Home MySQL Co-Founder: “Save MySQL from Oracle’s Clutches”

MySQL Co-Founder: “Save MySQL from Oracle’s Clutches”

Several days ago, we called MySQL’s falling prey to Oracle one of the top 10 tech-related failures of 2009.

It seems we’re in good company, as one of MySQL’s founders, Monty Widenius, the man who spent the past 27 years creating and working on MySQL, is using his personal blog to incite a mass letter-writing campaign to the European Commission in order to ensure the open-source future of the popular database. We’re not the only ones who questioned whether MySQL would “succumb to corporate lameness” after a takeover by a major closed-source competitor. In fact, Widenius speculates that Oracle could close or even kill all or parts of MySQL.

Although the U.S. Department of Justice approved Oracle’s acquisition of Sun Microsystems earlier this fall, the EC chose to open an investigation into the matter. The DOJ saw no problem with Oracle’s acquiring MySQL and focused instead on Java licensing issues.

Widenius, who split from Sun earlier this year after — and entirely because — MySQL was acquired by Sun, wrote in October about how MySQL could be shuttered.

“The easiest way to kill MySQL would be to not sell licenses any more or make their prices “really high”. Another scenario is that the development resources are drastically reduced in some important areas. Then people would stop believing in the future of MySQL, which slowly will kill the product… It’s safe to assume that both Sun and Oracle understand this.”

Now, Widenius says MySQL — hardly an underdog in the space — has grown and stabilized to the point that it “hurts Oracle every day… Oracle [has] to lower prices all the time to compete with MySQL when companies start new projects. Some companies even migrate existing projects from Oracle to MySQL to save money.”

Although Oracle has made several statements about the future of MySQL, here’s what Widenius says the company has not guaranteed:

  • that all of MySQL and its parts, modules and tools will remain under an open source license
  • that MySQL license and support prices will remain the same
  • that new versions and submitted patches will be released consistently and in a timely manner
  • that dual licensing will continue and that affordable commercial licenses will be available
  • that MySQL will be developed as an open source project
  • that Oracle will work with the existing MySQL user community
  • that discrimination will not occur when MySQL patches compete with Oracle products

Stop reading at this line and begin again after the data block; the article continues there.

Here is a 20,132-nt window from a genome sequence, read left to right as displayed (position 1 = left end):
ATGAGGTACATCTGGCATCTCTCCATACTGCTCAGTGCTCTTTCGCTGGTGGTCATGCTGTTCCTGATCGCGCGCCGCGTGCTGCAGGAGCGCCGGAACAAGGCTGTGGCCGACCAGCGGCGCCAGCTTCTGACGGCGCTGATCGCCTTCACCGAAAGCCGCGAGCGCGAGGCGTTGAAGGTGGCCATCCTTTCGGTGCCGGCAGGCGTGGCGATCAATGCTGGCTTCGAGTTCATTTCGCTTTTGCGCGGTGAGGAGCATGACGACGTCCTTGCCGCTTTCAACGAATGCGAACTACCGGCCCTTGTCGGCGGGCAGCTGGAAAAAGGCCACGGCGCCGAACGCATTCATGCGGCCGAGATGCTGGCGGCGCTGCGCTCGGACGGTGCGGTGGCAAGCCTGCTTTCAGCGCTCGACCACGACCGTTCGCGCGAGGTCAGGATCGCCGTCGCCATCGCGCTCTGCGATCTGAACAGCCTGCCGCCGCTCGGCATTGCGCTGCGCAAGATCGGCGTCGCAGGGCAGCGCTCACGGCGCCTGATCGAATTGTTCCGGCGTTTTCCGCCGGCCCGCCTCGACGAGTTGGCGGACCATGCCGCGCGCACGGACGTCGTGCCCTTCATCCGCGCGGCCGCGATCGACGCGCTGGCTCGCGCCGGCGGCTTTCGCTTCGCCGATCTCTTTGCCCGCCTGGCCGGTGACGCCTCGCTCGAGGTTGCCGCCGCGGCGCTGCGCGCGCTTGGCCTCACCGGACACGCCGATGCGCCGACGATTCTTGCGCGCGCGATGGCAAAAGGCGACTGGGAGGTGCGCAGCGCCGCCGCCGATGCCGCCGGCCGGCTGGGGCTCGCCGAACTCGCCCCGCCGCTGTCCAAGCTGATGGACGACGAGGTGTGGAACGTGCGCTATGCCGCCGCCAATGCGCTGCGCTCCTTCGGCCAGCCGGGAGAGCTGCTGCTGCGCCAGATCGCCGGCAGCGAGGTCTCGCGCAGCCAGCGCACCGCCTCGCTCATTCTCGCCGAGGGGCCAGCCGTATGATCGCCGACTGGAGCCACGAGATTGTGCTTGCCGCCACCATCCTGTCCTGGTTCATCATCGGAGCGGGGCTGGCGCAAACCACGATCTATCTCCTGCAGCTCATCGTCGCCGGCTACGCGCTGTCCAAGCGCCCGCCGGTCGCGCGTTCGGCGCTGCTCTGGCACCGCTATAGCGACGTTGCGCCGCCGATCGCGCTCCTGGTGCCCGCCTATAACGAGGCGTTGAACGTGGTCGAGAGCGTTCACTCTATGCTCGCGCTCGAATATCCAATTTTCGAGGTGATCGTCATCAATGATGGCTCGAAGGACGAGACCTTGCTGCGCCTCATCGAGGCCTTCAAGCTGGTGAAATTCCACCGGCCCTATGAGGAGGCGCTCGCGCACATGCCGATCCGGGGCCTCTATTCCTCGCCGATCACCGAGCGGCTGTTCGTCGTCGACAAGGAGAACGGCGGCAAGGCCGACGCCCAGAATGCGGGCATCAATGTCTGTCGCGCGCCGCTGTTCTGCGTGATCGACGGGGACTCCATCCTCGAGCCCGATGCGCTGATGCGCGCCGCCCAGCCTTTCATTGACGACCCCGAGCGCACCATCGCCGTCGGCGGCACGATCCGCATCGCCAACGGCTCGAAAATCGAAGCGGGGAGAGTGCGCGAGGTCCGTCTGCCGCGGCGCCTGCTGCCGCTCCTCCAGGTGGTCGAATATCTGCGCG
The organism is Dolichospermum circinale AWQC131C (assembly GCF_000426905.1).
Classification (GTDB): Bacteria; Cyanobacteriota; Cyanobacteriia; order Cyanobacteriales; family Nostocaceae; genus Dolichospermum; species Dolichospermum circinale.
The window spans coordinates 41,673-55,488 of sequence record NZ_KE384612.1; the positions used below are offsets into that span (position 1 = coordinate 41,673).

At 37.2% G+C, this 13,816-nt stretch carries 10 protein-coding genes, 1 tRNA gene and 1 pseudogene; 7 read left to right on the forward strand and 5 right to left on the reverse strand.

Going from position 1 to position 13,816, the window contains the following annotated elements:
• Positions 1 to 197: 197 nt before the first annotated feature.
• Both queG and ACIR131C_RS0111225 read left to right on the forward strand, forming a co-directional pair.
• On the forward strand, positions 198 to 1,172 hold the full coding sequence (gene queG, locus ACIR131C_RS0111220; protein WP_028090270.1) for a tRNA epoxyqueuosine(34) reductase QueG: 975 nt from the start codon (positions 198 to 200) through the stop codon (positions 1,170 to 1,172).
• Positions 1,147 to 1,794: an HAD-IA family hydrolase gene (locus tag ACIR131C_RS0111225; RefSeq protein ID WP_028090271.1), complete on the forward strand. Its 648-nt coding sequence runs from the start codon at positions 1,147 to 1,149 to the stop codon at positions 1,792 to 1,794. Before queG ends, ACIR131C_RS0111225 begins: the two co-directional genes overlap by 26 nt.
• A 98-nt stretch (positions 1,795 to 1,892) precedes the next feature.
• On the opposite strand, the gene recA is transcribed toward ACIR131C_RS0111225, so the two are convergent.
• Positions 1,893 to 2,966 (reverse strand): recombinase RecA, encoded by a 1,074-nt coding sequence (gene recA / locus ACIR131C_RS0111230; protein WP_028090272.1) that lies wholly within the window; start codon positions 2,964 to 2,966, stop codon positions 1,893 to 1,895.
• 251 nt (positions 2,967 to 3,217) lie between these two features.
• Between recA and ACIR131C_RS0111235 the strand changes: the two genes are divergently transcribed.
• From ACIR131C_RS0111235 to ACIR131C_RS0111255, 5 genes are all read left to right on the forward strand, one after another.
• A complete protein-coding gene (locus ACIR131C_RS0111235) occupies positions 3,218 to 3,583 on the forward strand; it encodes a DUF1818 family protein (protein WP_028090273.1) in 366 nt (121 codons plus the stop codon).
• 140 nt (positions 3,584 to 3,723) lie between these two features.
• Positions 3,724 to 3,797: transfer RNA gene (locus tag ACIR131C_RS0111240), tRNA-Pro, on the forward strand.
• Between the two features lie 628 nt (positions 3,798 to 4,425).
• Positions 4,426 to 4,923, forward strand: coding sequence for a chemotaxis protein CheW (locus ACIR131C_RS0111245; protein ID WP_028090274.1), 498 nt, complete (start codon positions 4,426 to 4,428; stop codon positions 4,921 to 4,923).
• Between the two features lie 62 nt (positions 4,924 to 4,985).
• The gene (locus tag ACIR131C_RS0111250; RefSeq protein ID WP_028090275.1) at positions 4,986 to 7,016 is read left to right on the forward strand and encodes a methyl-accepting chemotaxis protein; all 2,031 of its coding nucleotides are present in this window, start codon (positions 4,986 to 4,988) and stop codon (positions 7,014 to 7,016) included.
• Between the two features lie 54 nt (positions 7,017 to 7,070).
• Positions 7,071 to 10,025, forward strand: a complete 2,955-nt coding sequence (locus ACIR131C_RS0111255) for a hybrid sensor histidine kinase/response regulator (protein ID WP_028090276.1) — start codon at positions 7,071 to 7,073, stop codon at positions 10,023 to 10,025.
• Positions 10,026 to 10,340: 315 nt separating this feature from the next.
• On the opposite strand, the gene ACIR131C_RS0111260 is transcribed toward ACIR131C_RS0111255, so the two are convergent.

• that MySQL will continue to be developed in ways that make it even more competitive with Oracle’s main offering

In other words, by omitting certain language, Oracle has left itself more than enough ammunition to kill MySQL, if not execution-style then certainly over a long, slow, painful process of throttling innovation and freedom (as in beer and as in speech). Widenius points to Oracle’s handling of the InnoDB acquisition in 2005 as a possible sign of things to come. “In the end,” he writes, “Sun had to fork InnoDB, just to be able to improve performance.”

So, without a list of users, Widenius is issuing a call to the entire open source community to help save MySQL from Oracle by emailing the EC and stating that either Oracle is not a fit steward for MySQL or that Oracle must make certain guarantees to ensure its open-source competitor’s success. EU Competition Commissioner Neelie Kroes is a known supporter of open-source technology; if user emails reach her before January 19 and make a significant impression, her office could shut the deal down.

As we’ve reported in the past, MySQL usage is expected to drop if the acquisition is complete. It seems that Oracle is putting a bad taste in the mouth of more than a few open-source geeks.

What’s your opinion? Do you think Oracle should be allowed to take MySQL and do with it as they please? Do you think Oracle should have to make certain guarantees to ensure the longevity and success of MySQL? Or do you think MySQL should simply go to a good home, a.k.a. a nonprofit foundation, and remain a standalone competitor to Oracle’s offering?

Vote below, and let us know your full thoughts in the comments.

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